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To Appeal or Not to Appeal

By: Markus Risinger

This article was initially published July 14, 2020. 

Advising a client after a trial ruling can feel like trying to close a barn door after the horse has bolted. Clients frequently come to me disappointed with a court ruling and wanting to know how they can get their case revisited by a higher court. As an appeals attorney in Arizona, my job often entails reviewing the case history and record to determine if a legal remedy is available. 

When talking about the court system, it is inevitable to come across the term “appeal.” But what exactly is an appeal, how long can it take, and what can happen after an appeal is taken? The whole appeals process can be confusing. 

To begin, an appeal occurs when a party to a lawsuit believes the trial court made the wrong decision in their case and, in turn, asks an appellate court to review the legal accuracy of the judgment. Appeals take place after the trial court has made its decision and before an appellate court, which has the power to reverse the decision of the lower court if there is a legal error. Sounds simple, right? 

However, appeals are not as straightforward as they may appear. It is actually a complex and intricate process. The appeals process often takes a year or more and can strain financial resources. An appeal requires a lot of research to acquire intimate knowledge of both the facts of the case and the applicable law. Sometimes, appeals result in oral arguments before a panel of appellate judges to work out the nuances of the decision. After all, decisions from Arizona appellate courts can create legal precedent that all lower courts must follow, which means that appellate courts are careful to ensure their decisions are both accurate and wise.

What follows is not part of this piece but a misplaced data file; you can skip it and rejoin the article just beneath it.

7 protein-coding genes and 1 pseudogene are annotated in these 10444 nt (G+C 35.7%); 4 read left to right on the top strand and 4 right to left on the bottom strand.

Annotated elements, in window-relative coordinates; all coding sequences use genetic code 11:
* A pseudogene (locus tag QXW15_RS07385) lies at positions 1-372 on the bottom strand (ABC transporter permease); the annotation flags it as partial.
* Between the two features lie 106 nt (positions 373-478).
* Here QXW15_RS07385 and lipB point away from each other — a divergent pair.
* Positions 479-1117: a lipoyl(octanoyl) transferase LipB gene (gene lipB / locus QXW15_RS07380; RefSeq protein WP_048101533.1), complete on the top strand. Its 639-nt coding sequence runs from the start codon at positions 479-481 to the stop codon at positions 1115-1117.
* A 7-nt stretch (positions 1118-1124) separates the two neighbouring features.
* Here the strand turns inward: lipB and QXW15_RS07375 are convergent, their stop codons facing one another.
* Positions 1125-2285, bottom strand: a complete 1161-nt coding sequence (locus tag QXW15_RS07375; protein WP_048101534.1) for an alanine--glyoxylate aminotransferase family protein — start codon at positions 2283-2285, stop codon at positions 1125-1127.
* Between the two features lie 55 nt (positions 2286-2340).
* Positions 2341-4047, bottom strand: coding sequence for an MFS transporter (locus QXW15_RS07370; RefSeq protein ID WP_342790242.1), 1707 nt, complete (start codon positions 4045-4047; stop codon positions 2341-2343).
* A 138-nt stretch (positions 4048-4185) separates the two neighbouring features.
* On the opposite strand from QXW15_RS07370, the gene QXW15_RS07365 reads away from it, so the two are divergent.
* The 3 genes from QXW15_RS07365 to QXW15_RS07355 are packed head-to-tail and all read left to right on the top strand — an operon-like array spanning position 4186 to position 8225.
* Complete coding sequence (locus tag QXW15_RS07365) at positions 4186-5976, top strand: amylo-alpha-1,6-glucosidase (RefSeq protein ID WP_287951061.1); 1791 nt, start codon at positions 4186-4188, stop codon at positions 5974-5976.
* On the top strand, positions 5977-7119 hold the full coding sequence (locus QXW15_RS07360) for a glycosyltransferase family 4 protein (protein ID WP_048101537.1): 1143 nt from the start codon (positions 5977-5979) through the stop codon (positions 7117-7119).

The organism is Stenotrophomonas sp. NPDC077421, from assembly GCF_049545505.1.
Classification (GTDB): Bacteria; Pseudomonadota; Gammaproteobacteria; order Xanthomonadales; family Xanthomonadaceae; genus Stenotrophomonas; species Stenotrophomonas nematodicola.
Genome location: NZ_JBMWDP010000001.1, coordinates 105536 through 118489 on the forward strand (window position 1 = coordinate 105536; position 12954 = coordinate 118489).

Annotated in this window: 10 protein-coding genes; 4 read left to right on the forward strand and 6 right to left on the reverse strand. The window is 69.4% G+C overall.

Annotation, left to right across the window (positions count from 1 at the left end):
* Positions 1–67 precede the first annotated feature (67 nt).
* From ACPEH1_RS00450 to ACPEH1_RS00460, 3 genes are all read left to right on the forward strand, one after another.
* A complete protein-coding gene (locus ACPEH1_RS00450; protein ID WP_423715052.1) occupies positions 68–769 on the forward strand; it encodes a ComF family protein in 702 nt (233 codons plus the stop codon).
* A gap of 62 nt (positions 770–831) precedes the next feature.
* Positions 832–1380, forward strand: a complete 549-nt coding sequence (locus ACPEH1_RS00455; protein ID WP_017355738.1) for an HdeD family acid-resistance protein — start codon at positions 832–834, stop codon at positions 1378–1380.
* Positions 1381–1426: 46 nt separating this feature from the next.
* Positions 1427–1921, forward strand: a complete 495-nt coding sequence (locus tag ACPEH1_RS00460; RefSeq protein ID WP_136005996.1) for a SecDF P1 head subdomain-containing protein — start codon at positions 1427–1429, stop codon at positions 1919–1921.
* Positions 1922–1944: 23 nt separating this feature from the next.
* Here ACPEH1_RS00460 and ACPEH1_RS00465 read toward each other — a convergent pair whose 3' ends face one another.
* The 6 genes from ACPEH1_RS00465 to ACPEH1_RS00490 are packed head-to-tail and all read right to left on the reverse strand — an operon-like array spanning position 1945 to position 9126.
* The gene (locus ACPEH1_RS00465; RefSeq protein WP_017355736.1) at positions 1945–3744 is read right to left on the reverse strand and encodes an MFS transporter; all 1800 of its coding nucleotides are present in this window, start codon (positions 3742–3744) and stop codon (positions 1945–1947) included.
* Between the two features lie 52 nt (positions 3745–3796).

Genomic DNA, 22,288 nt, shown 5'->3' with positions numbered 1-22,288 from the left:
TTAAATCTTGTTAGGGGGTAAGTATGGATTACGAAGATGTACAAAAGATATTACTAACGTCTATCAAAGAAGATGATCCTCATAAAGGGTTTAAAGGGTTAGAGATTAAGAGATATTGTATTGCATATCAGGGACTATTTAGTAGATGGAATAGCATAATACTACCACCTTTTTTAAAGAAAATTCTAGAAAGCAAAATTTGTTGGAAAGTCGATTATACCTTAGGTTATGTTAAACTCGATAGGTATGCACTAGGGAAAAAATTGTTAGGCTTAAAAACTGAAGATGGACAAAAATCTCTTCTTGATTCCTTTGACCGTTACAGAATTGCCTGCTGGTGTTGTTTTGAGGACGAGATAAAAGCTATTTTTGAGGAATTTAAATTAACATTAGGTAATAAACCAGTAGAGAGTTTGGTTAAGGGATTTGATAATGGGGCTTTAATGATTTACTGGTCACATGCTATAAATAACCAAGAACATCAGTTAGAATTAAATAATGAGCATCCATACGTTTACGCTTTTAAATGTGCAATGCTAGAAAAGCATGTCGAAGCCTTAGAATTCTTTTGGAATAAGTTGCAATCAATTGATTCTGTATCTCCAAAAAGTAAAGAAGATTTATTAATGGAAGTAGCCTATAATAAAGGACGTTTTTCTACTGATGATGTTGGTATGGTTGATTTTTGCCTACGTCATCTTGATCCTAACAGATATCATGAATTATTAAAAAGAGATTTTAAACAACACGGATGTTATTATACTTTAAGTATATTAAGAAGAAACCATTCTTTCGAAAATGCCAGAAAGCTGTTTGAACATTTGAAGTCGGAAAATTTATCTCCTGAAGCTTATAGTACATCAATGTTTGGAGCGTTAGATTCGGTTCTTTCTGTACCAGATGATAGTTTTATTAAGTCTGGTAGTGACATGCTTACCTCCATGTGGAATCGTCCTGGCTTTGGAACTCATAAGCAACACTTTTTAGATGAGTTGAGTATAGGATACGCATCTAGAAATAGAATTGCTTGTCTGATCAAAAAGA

With all of this in mind, it might be difficult to dive straight into an appeal, even if you are convinced that the trial court committed an error. Committing to another year (or more) of litigation and the associated expenses may be too intimidating if based only on a “hunch” that the trial court erred in its legal interpretation.  This is why it can be helpful to consult with an attorney. Some attorneys offer a preliminary option in the form of a comprehensive file review, which allows the attorney to look through the judgment, briefings, and other documents to determine whether there is a readily appealable issue.  

Committing to a few hours of review and research before retaining counsel for an appeal may save tens of thousands of dollars if the issue in the case can be resolved through an easier method (e.g., waiting to modify a custody order instead of challenging it via direct appeal).  The file review can sometimes be undertaken for a flat fee and, if the client ultimately decides to appeal the trial court’s judgment, the research needed for opening briefs has already begun.  Conversely, if an appeal is not the right course of action, then the client learns that in the beginning instead of committing resources and waiting a year only to learn that the court of appeals will simply affirm the trial court’s decision.  

Having your file reviewed before undertaking the full appeals process can make the whole experience less stressful and can save an immense amount of time and money. Even in matters with appointed appellate counsel—such as a dependency or severance of parental rights case—having an appellate lawyer review the case can provide alternative insights and will likely result in a better overall product, giving the client the best chance possible to succeed on appeal.  

Markus Risinger joined Woodnick Law as a law clerk in 2012. Markus graduated cum laude from the Sandra Day O’Connor College of Law at Arizona State University. Markus has handled appellate matters throughout Arizona and has had the privilege to argue in front of the Arizona Supreme Court. 

Woodnick Law, PLLC is a boutique law firm that serves individuals and families in Maricopa County, Coconino County, Pima County, and all throughout Arizona. 

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